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‘Resurrection’: “We are not alone”

Director Jean-Pierre Jeunet gave the fourth installment of the franchise a touch of comic-book humor, accompanied by a very different visual style

‘Alien Resurrection’ (1997).
‘Alien Resurrection’ (1997).

The future director of Amelie was perhaps not the most obvious choice to take the helm for the next instalment of the Alien franchise, but Jean-Pierre Jeunet had already proved himself as a rising star with Delicatessen and The City of Lost Children. What he brings to Alien Resurrection, the fourth instalment of the series, is a touch of comic-book humor, not to mention a distinctive visual style (think extreme close-ups of actors and an almost steam-punk esthetic) and the most bad-ass Ripley yet.

If viewers can suspend their disbelief, and accept that the Ripley of Alien 3 can be cloned – complete with queen-alien embryo inside her, not to mention her memories – there is plenty here to enjoy. Because in this movie, we do not see a victim who is terrified by H. R. Giger's monstrous creation, but rather a character who has just enough alien DNA mixed in with hers to give her acid for blood, the sixth senses of the alien itself, and most importantly, no fear.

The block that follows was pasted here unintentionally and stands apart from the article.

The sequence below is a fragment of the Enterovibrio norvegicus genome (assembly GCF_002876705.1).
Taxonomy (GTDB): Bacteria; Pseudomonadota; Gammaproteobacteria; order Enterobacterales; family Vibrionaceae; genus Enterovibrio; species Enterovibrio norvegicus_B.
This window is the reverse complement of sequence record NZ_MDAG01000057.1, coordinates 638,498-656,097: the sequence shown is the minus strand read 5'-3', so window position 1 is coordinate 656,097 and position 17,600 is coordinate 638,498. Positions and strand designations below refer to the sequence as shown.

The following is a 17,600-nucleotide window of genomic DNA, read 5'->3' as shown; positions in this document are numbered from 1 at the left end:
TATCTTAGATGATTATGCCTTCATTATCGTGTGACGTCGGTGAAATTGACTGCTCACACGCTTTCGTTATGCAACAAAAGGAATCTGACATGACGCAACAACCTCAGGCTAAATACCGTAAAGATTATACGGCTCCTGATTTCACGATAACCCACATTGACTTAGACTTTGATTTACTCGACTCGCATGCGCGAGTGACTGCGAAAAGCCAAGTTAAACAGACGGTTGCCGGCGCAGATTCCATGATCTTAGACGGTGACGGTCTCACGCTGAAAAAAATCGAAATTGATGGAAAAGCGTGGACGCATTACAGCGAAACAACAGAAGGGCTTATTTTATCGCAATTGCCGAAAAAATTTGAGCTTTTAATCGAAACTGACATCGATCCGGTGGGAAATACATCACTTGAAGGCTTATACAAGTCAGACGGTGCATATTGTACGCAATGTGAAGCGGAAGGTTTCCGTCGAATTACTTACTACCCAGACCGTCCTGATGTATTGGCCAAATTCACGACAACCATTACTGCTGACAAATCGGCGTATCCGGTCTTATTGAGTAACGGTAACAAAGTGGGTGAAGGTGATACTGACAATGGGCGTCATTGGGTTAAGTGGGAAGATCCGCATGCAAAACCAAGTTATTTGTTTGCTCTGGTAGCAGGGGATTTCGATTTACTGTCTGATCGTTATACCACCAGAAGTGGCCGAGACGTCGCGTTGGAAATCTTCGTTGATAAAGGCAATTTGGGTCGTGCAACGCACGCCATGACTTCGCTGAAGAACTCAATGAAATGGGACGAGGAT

The chilling scene when Ripley clone number 8 stumbles upon the seven failed previous attempts is what convinced Weaver to reprise her most famous role, and is just one of the visual horror treats in store for fans of the saga, not to mention Weaver's much-desired "love scene" with the xenomorph itself.

Joss Whedon (Buffy the Vampire Slayer, The Avengers) takes writing duties here, in a movie that is a welcome change of pace and tone from the relentless gloom of Alien 3.

‘Resurrection’ (1997). Director: Jean-Pierre Jeunet. 108 minutes. Format: DVD and Blu-Ray.

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‘Resurrection’: “We are not alone”

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